By Audrey W.
Roy DeSoto brought Rescue Squad 51 to a stop along the curb in front of a one-story home in a cul-de-sac. He and his partner John Gage scrambled from their vehicle and immediately rushed to grab their medical supplies from the compartments located on the passenger side. They’d been dispatched to the scene of a dog attack involving a child and knew that seconds often mattered in these situations.
A police officer’s cruiser and a Dog Catcher’s truck were in the driveway; several curious onlookers stood gathered in small groups on the lawn and on the sidewalk. As the paramedics dashed toward the home, the animal control officer and policeman came from the backyard through an open chain link gate at the side of the house, a black Labrador dog lying motionless on a blanket they carried between them like a hammock.
“The boy’s back there,” the officer said with a nod over his left shoulder. “My partner’s still with ‘im. The dog had to be tranquilized to get to the kid. ”
The paramedics gave the animal another quick glance before they hurried on. When they arrived in the back yard, it was near pandemonium. The other policeman was kneeling beside the victim whose small bloodied form was lying face up in the grass, red stained yellow bath towels across his neck, and wrapped around his left hand and arm. The officer was gently applying pressure to two of the covered wounds.
A woman was being held back by another as she cried out, “I’m sorry! I didn’t know!”
Two other little boys were wailing just inside the back screen door a man had run out of with a blanket.
Johnny and Roy rushed to the injured little boy’s side and immediately set to work on assessing his condition while the man stood by with the blanket ready in the event they needed it.
The youth was clearly in shock.
“He’s lost an awful lot of blood,” Johnny commented to his partner, tuning out the continued cries of the others.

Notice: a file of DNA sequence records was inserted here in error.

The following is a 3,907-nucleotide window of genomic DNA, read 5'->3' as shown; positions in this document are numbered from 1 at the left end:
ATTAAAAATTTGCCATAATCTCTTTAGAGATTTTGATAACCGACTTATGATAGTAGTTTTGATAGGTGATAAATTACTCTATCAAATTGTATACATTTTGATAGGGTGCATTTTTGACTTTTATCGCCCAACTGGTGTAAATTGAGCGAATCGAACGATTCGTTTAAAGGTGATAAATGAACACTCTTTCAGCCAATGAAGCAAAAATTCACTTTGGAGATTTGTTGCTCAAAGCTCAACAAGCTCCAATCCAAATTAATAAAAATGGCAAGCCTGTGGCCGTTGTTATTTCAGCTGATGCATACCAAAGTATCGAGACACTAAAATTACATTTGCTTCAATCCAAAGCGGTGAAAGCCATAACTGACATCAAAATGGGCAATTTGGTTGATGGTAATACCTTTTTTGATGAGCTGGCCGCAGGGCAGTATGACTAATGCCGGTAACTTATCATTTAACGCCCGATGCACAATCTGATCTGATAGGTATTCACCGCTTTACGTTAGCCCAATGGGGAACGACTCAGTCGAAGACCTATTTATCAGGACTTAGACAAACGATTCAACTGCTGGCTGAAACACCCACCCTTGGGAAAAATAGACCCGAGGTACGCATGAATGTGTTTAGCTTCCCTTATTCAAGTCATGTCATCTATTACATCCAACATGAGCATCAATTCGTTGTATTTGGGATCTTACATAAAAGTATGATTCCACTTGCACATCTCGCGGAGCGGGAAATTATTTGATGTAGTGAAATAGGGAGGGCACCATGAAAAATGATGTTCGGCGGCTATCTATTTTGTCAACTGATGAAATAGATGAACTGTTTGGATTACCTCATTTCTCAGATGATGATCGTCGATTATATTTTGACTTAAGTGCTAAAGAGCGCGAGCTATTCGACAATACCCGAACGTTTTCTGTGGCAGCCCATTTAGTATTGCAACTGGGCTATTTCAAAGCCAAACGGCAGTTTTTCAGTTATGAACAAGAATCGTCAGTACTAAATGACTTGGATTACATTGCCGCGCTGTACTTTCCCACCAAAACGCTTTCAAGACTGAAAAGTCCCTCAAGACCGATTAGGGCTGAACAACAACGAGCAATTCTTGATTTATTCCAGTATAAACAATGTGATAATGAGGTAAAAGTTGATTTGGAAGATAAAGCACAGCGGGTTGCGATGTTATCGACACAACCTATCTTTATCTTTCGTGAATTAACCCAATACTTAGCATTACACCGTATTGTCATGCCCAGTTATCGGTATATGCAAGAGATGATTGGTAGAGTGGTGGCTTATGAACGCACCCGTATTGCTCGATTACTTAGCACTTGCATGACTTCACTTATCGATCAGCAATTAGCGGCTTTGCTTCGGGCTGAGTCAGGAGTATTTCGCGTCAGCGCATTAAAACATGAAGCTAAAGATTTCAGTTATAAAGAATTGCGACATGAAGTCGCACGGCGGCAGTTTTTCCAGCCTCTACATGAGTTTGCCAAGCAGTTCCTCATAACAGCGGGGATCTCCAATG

Roy had the officer place an oxygen mask on the boy's face, then went to work examining the wounds, all the while trying to reassure the boy though he wasn't sure he'd understand at the moment anyway. At the same time, Johnny set up the biophone and contacted Rampart General Hospital.
DeSoto then questioned the officer while quickly applying pressure bandages where needed.
“Is that his mother?”
“No. Apparently he lives a few blocks away. Name's Danny Wilson. We’ve got someone trying to contact his parents now. He’s in our custody so he can be treated.”
Roy nodded in acknowledgement.
Doctor Brackett advised an IV and to transport as soon as possible. The siren from the ambulance could be heard as he finished his transmission.
“Any idea what provoked this?” Roy wondered.
“It’s been impossible to get a complete answer out of the other two boys,” the policeman explained. “But it appears to’ve been outta the blue. Maybe the dog got resentful or jealous for some reason.”
Johnny listened to the brief explanation as he started the IV, then closed up the biophone as the boy was placed on a stretcher the ambulance attendants had brought around, the other officer with them. The group headed out of the yard when the distraught woman broke away from the other. She ran over and grabbed Johnny by the left arm, stopping him in mid stride.
“Please, is he gonna be okay? He’s gonna make it, isn’t he?”
“We’re gonna do our best to see that he does.”
“You have to save him! Please!” she sobbed. “I didn’t know a Labrador could do this! I didn’t know my dog would attack! I thought the boys would be okay alone with him!”
Johnny just nodded. He’d heard it before. Most people didn’t think their dogs could harm anyone. He felt bad for the woman. She was going to be dealing with a lot of self-inflicted guilt no matter what the outcome. But right now the young victim fighting for his life was top priority.
She stood sobbing, her shoulders shaking as he hurried to catch up with the others. One of the policemen stood a few feet behind, ready to question her more on the incident.
Johnny and Roy came out of Treatment Room Two at Rampart, their faces somber. They’d done all they could, but the little five-year-old boy had been injured too severely to be saved.
Neither envied Doctor Brackett, who would have to deliver the sad news to his parents.
Johnny let out a sigh. “When are people gonna learn that dogs can be unpredictable? Especially around little kids.”
As a dog owner, Roy could better understand the lack of caution, even enormous trust, with the animals. If he hadn’t encountered bite victims of what were thought to be nice canines over the past few years, he doubted he’d consider his usually friendly dog a possible threat to anyone.
“Maybe if these type of incidents start to make it on the news more often.”
The two headed for the exit, knowing they’d have to put this tragedy behind them and hope they didn’t see another situation like it for a long time to come.
A recent dog attack that killed a child made me want to write this. It was a family pet that displayed no signs of aggression prior to the attack. While it’s really not anyone’s fault, it’s something to think about, especially with children being left alone with a dog or dogs.
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